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Yukon government introduces trans-rights bill

The Yukon government has introduced a trans rights bill in a pledge bring the territory’s human rights in line with other Canadian jurisdictions.

Bill 5 was introduced in the Yukon legislature on April 25, 2017. The bill amends the Yukon Human Rights Act to prohibit discrimination based on “gender identity or gender expression” and amends the Vital Statistics Act to allow a change of gender on a birth certificate without gender-confirming surgery.

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The revised act will also allow gender-neutral markers to be used on birth certificates.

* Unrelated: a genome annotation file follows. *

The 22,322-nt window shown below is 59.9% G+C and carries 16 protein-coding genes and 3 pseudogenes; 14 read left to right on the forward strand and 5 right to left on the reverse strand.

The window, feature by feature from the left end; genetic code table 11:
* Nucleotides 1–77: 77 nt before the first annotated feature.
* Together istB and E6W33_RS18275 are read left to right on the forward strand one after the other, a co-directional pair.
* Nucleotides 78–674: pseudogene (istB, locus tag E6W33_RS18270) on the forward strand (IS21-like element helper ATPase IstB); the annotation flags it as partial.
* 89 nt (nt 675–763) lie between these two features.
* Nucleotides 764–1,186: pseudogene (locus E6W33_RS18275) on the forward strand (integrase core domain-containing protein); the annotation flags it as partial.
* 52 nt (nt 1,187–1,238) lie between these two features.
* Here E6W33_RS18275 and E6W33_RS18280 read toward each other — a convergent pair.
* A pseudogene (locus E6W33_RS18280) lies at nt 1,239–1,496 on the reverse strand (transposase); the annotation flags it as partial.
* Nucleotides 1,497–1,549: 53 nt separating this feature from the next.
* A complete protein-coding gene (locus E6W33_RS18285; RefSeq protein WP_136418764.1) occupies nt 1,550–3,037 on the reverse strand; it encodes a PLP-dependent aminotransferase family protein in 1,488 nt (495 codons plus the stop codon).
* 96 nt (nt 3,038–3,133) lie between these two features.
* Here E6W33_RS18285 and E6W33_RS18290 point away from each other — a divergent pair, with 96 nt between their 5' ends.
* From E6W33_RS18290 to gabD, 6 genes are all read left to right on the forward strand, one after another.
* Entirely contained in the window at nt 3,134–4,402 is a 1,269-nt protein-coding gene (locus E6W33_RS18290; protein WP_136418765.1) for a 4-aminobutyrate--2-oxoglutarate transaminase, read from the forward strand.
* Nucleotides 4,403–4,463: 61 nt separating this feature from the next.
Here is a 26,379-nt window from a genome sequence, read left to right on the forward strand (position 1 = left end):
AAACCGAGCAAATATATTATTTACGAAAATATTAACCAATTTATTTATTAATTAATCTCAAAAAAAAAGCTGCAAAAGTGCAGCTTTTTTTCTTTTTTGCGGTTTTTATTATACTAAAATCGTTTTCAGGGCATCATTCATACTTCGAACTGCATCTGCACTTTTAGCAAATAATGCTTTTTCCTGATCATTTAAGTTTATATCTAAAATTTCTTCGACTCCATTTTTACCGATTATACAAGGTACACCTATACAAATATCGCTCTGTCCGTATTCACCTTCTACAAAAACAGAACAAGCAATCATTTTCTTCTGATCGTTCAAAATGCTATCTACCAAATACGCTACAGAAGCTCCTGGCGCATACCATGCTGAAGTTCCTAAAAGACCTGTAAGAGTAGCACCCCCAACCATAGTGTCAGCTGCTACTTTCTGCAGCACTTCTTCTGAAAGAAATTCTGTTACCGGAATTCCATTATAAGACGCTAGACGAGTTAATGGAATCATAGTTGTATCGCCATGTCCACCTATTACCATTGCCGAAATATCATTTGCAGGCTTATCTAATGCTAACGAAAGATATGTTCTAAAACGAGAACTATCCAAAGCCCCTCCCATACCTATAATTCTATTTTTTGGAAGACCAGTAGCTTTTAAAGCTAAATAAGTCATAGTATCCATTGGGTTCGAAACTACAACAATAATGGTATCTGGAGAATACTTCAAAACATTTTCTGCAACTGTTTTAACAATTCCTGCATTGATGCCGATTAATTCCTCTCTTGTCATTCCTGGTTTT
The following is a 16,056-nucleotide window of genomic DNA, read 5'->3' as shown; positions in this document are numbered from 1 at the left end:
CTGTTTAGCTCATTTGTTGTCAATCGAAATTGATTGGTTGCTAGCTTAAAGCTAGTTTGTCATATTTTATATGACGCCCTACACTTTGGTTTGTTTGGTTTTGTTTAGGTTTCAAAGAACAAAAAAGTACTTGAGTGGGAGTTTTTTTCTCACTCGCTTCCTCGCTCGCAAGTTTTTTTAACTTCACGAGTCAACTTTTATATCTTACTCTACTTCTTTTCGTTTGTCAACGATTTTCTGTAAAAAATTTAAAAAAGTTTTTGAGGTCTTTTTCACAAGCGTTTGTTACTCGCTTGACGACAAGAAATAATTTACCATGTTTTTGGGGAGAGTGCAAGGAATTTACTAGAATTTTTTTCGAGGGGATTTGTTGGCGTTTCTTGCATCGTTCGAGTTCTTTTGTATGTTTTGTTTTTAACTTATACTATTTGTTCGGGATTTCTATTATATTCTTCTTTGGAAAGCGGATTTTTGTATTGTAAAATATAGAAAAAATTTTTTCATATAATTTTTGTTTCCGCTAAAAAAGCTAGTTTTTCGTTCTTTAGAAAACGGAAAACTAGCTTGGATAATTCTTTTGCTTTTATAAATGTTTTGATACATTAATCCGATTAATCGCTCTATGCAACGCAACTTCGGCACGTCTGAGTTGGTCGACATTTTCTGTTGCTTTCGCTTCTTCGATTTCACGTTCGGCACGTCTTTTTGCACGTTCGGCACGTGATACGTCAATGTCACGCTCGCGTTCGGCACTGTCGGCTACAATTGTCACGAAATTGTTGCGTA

“All Yukoners have the right to be free from discrimination and harassment because of their gender identity or gender expression,” Justice Minister Tracy-Anne McPhee said in a press release. “Our laws will soon be a better reflection of Yukon’s rich diversity.”

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The Northwest Territories was one of the first jurisdictions in Canada to amend its human-rights code in 2002 to include “gender identity”.

Federally, Bill C-16 is currently awaiting final reading in the Senate. That bill would amend the federal Canadian Human Rights Act and to add trans people to listed categories under the hate crimes section of the criminal code .


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